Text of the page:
PIERRE, S.D. (KELO) — An egg-production facility planned in Turner County remains on hold because of circumstances outside its control, including a dispute over a California law that requires more space for egg-laying hens, breeding pigs, and veal calves.

The delay put a lawyer for Sonstegard Foods Company before the South Dakota Water Management Board on Wednesday, seeking more time to put to use two of the sets of state permits issued for the project that would be located east of Marion.

The board accepted the company’s voluntary surrender of one permit that expired September 4, 2023, and granted the request from attorney John Taylor of Sioux Falls for five more years on the other two sets of permits.

One set of permits, first approved in 2016, would take 222.2 acre-feet of water annually from eight wells 50 to 60 feet deep into the Vermillion West Fork aquifer.

The second group, approved in 2018 and 2019, calls for tapping 222.2 acre-feet of water annually from two wells 60 feet deep into the Vermillion East Fork: Montrose aquifer.

Taylor said in a letter to the board that the project’s delay was due to “legal obstacles and exigent circumstances.” First was a legal dispute over changes to the Turner County zoning ordinance.

Then there was a multi-year court battle over California’s “Proposition 12” law that Taylor said “forbid pork and poultry producers from selling products in California which come from animals raised in a ‘cruel manner.'” He said Sonstegard “paused all construction and permitting activities related to the (Turner County facility) pending resolution of the underlying litigation.”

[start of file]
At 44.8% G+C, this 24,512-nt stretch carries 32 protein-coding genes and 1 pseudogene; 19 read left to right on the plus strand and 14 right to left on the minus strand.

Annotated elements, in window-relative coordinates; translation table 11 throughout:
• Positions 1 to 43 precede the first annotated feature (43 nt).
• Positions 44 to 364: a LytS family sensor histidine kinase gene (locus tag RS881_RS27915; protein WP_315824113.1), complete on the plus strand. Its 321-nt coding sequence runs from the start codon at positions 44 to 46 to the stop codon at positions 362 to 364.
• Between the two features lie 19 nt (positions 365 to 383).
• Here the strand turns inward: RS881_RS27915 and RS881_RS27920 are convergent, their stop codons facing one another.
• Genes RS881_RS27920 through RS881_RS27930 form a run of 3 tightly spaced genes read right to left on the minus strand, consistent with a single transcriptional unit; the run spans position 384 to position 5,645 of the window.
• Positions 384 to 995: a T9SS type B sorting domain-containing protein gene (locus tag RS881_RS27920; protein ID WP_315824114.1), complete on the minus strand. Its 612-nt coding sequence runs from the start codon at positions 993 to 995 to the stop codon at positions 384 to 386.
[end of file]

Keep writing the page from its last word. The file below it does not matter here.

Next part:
The U.S. Supreme Court ultimately upheld the California law. Writing on one portion of the case, Justice Neil Gorsuch stated, “While the Constitution addresses many weighty issues, the type of
pork chops California merchants may sell is not on that list.”

Amid the California legal fight came the COVID-19 pandemic, which Taylor said “upended the poultry and egg-production labor market,” as well as an outbreak of bird flu that he said “decimated” the Sonstegard flock in northern Iowa.

Taylor said that, after the Proposition 12 outcome, the company was “essentially starting over” on development of the Turner County facility. No one provided any written comments or testified regarding his request for five more years to put the water permits to use.

The state board gave the company the additional time. “I certainly think there are valid reasons that have been presented,” board member Rodney Freeman of Huron said.